what will alter median and spread of bottom up forcing
What will alter median and spread of bottom up forcing?

Uncertainty range in bottom up forcing

Median magnitude of bottom up forcing

Forcing calculated to year 2000

Modelling and assessment of contributions to climate change

use uncertainties in individual components to define uncertainty in total forcing
Use uncertainties in individual components to define uncertainty in total forcing

Modelling and assessment of contributions to climate change

results space of modeled temperatures compared to observed warming since 1880
Results space of modeled temperatures compared to observed warming since 1880

Observations are shown in black

Modelling and assessment of contributions to climate change

slide21
Compare forcing from bottom up and forcing from inverse: not all forcing scenarios are consistent with the observed temperature change*

Forcing from bottom up estimates*

Forcing from inverse calculation

*Preliminary values

Modelling and assessment of contributions to climate change

method2
Method

Global inventories of GHG emissions based on activities

Emissions

Match?

Emissions derived from atmospheric measurements

Total uncertainty of OECD Annex I countries contribution

Concentrations

All sources of historical radiative forcing

Radiative forcing

Match?

Observed temperature increase

Global average temperature change

Modelling and assessment of contributions to climate change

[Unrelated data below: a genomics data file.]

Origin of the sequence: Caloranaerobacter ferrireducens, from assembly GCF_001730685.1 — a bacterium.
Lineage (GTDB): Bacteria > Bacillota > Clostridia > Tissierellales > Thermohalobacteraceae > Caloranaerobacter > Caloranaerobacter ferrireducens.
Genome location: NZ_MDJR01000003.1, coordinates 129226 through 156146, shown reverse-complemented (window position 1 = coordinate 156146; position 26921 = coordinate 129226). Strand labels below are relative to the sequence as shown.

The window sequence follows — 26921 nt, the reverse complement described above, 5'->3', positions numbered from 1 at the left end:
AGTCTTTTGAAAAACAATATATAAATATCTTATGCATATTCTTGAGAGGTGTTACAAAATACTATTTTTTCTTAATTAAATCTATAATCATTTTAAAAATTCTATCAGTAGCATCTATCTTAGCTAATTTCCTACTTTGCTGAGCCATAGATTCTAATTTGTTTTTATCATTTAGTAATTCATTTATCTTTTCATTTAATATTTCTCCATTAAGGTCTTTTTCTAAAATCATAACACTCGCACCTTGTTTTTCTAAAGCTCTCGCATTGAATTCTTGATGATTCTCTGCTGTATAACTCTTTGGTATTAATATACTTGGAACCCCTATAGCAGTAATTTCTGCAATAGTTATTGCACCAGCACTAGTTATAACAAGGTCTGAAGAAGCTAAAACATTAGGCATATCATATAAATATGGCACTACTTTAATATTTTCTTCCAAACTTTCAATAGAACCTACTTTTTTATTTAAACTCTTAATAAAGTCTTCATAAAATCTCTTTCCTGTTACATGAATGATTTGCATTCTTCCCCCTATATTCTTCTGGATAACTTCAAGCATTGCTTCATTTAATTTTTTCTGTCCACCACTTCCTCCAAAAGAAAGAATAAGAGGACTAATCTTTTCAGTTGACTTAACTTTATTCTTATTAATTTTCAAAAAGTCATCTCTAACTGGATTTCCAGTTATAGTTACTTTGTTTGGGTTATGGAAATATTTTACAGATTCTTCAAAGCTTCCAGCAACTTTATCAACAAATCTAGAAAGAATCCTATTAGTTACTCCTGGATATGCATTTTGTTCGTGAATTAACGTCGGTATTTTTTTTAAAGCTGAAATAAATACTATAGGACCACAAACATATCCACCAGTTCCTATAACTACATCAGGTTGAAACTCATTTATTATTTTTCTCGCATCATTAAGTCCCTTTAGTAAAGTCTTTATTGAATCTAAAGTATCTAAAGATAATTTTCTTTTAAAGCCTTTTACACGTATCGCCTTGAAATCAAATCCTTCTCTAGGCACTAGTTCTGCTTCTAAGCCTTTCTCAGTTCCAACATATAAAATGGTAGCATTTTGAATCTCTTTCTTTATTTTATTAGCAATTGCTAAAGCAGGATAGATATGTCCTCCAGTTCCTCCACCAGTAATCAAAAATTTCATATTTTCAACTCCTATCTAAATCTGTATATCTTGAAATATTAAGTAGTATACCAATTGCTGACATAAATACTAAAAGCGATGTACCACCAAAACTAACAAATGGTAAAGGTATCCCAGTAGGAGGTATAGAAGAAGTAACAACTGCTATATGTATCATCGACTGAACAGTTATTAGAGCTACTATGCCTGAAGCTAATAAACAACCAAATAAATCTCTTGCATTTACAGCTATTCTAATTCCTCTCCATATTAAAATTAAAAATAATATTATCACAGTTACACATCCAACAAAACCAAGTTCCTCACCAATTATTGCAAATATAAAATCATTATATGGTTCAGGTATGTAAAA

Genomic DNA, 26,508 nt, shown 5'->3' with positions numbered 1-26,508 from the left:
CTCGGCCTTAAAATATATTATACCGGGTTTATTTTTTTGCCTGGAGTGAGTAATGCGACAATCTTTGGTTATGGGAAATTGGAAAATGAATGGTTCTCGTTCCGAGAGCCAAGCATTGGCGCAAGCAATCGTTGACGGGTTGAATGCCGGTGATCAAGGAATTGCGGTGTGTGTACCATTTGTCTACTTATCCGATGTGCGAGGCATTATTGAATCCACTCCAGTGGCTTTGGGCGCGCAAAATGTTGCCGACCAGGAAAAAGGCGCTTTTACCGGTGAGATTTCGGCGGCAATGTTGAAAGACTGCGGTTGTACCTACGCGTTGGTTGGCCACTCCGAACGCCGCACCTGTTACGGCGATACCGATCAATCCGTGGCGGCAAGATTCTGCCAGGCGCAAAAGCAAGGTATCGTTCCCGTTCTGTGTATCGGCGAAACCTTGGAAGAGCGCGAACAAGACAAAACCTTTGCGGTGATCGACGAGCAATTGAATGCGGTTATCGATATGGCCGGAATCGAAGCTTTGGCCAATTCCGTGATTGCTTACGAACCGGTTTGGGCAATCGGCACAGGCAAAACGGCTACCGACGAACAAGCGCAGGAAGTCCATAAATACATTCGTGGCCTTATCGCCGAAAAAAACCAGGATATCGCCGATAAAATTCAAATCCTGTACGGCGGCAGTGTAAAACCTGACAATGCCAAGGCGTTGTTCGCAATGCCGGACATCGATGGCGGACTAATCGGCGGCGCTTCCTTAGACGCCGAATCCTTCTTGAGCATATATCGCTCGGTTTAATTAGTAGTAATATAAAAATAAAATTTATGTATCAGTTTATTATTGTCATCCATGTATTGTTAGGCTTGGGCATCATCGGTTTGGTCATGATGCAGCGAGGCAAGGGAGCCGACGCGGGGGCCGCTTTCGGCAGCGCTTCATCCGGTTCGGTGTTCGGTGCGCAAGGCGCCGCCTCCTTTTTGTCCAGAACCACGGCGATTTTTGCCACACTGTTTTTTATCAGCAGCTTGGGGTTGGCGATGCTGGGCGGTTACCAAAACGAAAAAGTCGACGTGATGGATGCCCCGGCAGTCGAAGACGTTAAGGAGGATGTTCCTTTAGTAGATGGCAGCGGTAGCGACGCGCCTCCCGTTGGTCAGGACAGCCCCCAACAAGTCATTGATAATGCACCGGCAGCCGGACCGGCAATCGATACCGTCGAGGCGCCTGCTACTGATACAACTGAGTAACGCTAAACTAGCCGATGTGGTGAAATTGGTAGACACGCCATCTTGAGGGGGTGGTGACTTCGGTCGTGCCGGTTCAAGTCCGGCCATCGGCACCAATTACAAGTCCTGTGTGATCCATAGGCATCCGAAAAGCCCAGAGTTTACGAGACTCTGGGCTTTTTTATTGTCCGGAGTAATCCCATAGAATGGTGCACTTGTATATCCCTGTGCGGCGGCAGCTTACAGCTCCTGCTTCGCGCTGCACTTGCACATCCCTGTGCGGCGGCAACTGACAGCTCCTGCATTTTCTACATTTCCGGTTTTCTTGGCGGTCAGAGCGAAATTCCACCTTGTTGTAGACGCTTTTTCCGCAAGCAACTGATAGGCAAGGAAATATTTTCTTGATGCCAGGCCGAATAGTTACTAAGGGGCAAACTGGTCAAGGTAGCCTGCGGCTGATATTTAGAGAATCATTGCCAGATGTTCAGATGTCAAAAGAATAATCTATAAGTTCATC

effect of group s emissions
Effect of group’s emissions

Modelling and assessment of contributions to climate change

combined effect of uncertainties on warming from oecd annex 1 countries due to co 2
Combined effect of uncertainties on warming from OECD Annex 1 countries due to CO2

Combined effect of uncertainty in global mean forcing, climate sensitivity, ocean diffusivity and OECD Annex 1 forcing uncertainty on warming from OECD Annex 1 countries due to CO2

A likelihood was estimated for the unperturbed case using agreement with observed warming. The prior probability for the OECD Annex 1 perturbations was also included.

The fraction of warming attributable to OECD Annex I countries is 0.23 with a 95% confidence interval of 0.08 to 0.38.

combined effect of uncertainty on warming from oecd annex 1 countries due to co 2 ch 4 and n 2 o
Combined effect of uncertainty on warming from OECD Annex 1 countries due to CO2, CH4 and N2O*

Combined effect of uncertainty in global mean forcing, climate sensitivity, ocean diffusivity and